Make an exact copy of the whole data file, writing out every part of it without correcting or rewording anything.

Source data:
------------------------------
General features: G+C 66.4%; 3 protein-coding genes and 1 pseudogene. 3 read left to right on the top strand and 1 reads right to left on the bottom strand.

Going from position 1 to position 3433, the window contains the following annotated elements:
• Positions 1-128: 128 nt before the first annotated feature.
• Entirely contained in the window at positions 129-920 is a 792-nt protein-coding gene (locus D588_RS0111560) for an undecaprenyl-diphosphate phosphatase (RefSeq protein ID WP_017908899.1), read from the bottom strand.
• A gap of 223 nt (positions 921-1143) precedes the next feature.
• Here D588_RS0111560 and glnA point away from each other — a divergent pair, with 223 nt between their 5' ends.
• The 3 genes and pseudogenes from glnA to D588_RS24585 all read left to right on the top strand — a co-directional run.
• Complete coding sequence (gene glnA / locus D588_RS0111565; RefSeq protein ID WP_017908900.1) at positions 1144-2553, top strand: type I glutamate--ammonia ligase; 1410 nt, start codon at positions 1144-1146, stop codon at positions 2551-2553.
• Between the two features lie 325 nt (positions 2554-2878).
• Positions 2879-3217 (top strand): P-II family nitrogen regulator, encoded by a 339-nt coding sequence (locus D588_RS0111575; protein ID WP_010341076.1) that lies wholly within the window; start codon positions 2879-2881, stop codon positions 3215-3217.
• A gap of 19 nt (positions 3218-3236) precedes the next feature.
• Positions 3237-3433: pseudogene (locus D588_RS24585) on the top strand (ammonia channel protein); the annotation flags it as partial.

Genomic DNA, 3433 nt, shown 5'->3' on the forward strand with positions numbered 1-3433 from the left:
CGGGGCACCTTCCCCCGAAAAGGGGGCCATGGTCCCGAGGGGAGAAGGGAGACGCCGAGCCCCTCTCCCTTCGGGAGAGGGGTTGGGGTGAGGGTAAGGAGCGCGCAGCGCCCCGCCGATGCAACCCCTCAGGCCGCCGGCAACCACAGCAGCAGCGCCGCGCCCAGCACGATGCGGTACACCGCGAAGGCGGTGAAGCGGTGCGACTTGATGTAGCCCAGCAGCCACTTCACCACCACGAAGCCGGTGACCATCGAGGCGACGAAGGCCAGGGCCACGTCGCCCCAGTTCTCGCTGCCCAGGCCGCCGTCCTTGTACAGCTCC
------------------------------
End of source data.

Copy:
General features: G+C 66.4%; 3 protein-coding genes and 1 pseudogene. 3 read left to right on the top strand and 1 reads right to left on the bottom strand.

Going from position 1 to position 3433, the window contains the following annotated elements:
• Positions 1-128: 128 nt before the first annotated feature.
• Entirely contained in the window at positions 129-920 is a 792-nt protein-coding gene (locus D588_RS0111560) for an undecaprenyl-diphosphate phosphatase (RefSeq protein ID WP_017908899.1), read from the bottom strand.
• A gap of 223 nt (positions 921-1143) precedes the next feature.
• Here D588_RS0111560 and glnA point away from each other — a divergent pair, with 223 nt between their 5' ends.
• The 3 genes and pseudogenes from glnA to D588_RS24585 all read left to right on the top strand — a co-directional run.
• Complete coding sequence (gene glnA / locus D588_RS0111565; RefSeq protein ID WP_017908900.1) at positions 1144-2553, top strand: type I glutamate--ammonia ligase; 1410 nt, start codon at positions 1144-1146, stop codon at positions 2551-2553.
• Between the two features lie 325 nt (positions 2554-2878).
• Positions 2879-3217 (top strand): P-II family nitrogen regulator, encoded by a 339-nt coding sequence (locus D588_RS0111575; protein ID WP_010341076.1) that lies wholly within the window; start codon positions 2879-2881, stop codon positions 3215-3217.
• A gap of 19 nt (positions 3218-3236) precedes the next feature.
• Positions 3237-3433: pseudogene (locus D588_RS24585) on the top strand (ammonia channel protein); the annotation flags it as partial.

Genomic DNA, 3433 nt, shown 5'->3' on the forward strand with positions numbered 1-3433 from the left:
CGGGGCACCTTCCCCCGAAAAGGGGGCCATGGTCCCGAGGGGAGAAGGGAGACGCCGAGCCCCTCTCCCTTCGGGAGAGGGGTTGGGGTGAGGGTAAGGAGCGCGCAGCGCCCCGCCGATGCAACCCCTCAGGCCGCCGGCAACCACAGCAGCAGCGCCGCGCCCAGCACGATGCGGTACACCGCGAAGGCGGTGAAGCGGTGCGACTTGATGTAGCCCAGCAGCCACTTCACCACCACGAAGCCGGTGACCATCGAGGCGACGAAGGCCAGGGCCACGTCGCCCCAGTTCTCGCTGCCCAGGCCGCCGTCCTTGTACAGCTCC